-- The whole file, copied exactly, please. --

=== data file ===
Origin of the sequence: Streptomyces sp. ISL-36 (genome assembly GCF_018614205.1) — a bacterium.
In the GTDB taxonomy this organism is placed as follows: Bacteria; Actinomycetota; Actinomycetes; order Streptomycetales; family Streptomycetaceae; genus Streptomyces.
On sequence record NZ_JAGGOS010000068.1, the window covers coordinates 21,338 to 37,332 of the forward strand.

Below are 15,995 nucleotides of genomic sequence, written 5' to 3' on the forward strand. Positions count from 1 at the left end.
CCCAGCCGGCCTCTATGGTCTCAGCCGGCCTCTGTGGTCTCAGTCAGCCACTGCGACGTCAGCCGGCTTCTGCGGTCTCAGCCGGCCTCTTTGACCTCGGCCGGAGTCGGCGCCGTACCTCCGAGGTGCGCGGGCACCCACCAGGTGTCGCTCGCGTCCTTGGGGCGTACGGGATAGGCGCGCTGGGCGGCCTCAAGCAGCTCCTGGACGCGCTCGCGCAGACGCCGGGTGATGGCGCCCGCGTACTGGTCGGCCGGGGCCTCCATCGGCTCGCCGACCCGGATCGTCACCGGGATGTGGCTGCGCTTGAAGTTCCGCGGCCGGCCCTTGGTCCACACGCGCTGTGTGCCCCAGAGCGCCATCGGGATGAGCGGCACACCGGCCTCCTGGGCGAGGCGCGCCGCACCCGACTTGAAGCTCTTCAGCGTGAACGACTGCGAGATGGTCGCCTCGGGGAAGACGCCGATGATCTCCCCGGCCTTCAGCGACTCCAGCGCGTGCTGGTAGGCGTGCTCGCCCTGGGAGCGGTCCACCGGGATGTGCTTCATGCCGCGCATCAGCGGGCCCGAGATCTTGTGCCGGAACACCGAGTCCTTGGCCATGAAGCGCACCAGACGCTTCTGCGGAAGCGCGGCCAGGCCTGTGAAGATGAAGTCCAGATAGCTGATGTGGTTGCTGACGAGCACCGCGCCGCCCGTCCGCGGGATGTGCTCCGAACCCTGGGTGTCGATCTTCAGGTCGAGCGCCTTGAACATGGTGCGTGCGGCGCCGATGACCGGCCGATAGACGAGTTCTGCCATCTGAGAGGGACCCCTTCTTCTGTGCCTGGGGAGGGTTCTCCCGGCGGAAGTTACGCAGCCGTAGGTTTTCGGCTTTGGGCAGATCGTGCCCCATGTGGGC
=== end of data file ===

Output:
Origin of the sequence: Streptomyces sp. ISL-36 (genome assembly GCF_018614205.1) — a bacterium.
In the GTDB taxonomy this organism is placed as follows: Bacteria; Actinomycetota; Actinomycetes; order Streptomycetales; family Streptomycetaceae; genus Streptomyces.
On sequence record NZ_JAGGOS010000068.1, the window covers coordinates 21,338 to 37,332 of the forward strand.

Below are 15,995 nucleotides of genomic sequence, written 5' to 3' on the forward strand. Positions count from 1 at the left end.
CCCAGCCGGCCTCTATGGTCTCAGCCGGCCTCTGTGGTCTCAGTCAGCCACTGCGACGTCAGCCGGCTTCTGCGGTCTCAGCCGGCCTCTTTGACCTCGGCCGGAGTCGGCGCCGTACCTCCGAGGTGCGCGGGCACCCACCAGGTGTCGCTCGCGTCCTTGGGGCGTACGGGATAGGCGCGCTGGGCGGCCTCAAGCAGCTCCTGGACGCGCTCGCGCAGACGCCGGGTGATGGCGCCCGCGTACTGGTCGGCCGGGGCCTCCATCGGCTCGCCGACCCGGATCGTCACCGGGATGTGGCTGCGCTTGAAGTTCCGCGGCCGGCCCTTGGTCCACACGCGCTGTGTGCCCCAGAGCGCCATCGGGATGAGCGGCACACCGGCCTCCTGGGCGAGGCGCGCCGCACCCGACTTGAAGCTCTTCAGCGTGAACGACTGCGAGATGGTCGCCTCGGGGAAGACGCCGATGATCTCCCCGGCCTTCAGCGACTCCAGCGCGTGCTGGTAGGCGTGCTCGCCCTGGGAGCGGTCCACCGGGATGTGCTTCATGCCGCGCATCAGCGGGCCCGAGATCTTGTGCCGGAACACCGAGTCCTTGGCCATGAAGCGCACCAGACGCTTCTGCGGAAGCGCGGCCAGGCCTGTGAAGATGAAGTCCAGATAGCTGATGTGGTTGCTGACGAGCACCGCGCCGCCCGTCCGCGGGATGTGCTCCGAACCCTGGGTGTCGATCTTCAGGTCGAGCGCCTTGAACATGGTGCGTGCGGCGCCGATGACCGGCCGATAGACGAGTTCTGCCATCTGAGAGGGACCCCTTCTTCTGTGCCTGGGGAGGGTTCTCCCGGCGGAAGTTACGCAGCCGTAGGTTTTCGGCTTTGGGCAGATCGTGCCCCATGTGGGC